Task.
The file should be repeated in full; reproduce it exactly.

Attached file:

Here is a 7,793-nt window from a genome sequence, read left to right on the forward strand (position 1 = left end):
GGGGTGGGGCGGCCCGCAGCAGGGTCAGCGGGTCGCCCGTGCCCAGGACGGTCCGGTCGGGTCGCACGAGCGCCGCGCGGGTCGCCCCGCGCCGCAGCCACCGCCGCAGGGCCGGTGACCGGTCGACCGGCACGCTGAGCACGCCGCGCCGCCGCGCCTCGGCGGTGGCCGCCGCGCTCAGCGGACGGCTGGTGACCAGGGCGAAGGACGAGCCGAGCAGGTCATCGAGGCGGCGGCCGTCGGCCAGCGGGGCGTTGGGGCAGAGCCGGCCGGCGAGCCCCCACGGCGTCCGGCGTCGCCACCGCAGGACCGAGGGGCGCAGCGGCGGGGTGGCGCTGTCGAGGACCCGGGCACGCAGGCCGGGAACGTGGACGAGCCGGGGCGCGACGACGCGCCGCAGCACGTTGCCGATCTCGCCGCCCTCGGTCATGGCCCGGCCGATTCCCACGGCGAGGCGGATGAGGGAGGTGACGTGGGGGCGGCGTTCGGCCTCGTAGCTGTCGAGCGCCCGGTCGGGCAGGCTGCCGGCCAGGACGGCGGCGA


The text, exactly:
Here is a 7,793-nt window from a genome sequence, read left to right on the forward strand (position 1 = left end):
GGGGTGGGGCGGCCCGCAGCAGGGTCAGCGGGTCGCCCGTGCCCAGGACGGTCCGGTCGGGTCGCACGAGCGCCGCGCGGGTCGCCCCGCGCCGCAGCCACCGCCGCAGGGCCGGTGACCGGTCGACCGGCACGCTGAGCACGCCGCGCCGCCGCGCCTCGGCGGTGGCCGCCGCGCTCAGCGGACGGCTGGTGACCAGGGCGAAGGACGAGCCGAGCAGGTCATCGAGGCGGCGGCCGTCGGCCAGCGGGGCGTTGGGGCAGAGCCGGCCGGCGAGCCCCCACGGCGTCCGGCGTCGCCACCGCAGGACCGAGGGGCGCAGCGGCGGGGTGGCGCTGTCGAGGACCCGGGCACGCAGGCCGGGAACGTGGACGAGCCGGGGCGCGACGACGCGCCGCAGCACGTTGCCGATCTCGCCGCCCTCGGTCATGGCCCGGCCGATTCCCACGGCGAGGCGGATGAGGGAGGTGACGTGGGGGCGGCGTTCGGCCTCGTAGCTGTCGAGCGCCCGGTCGGGCAGGCTGCCGGCCAGGACGGCGGCGA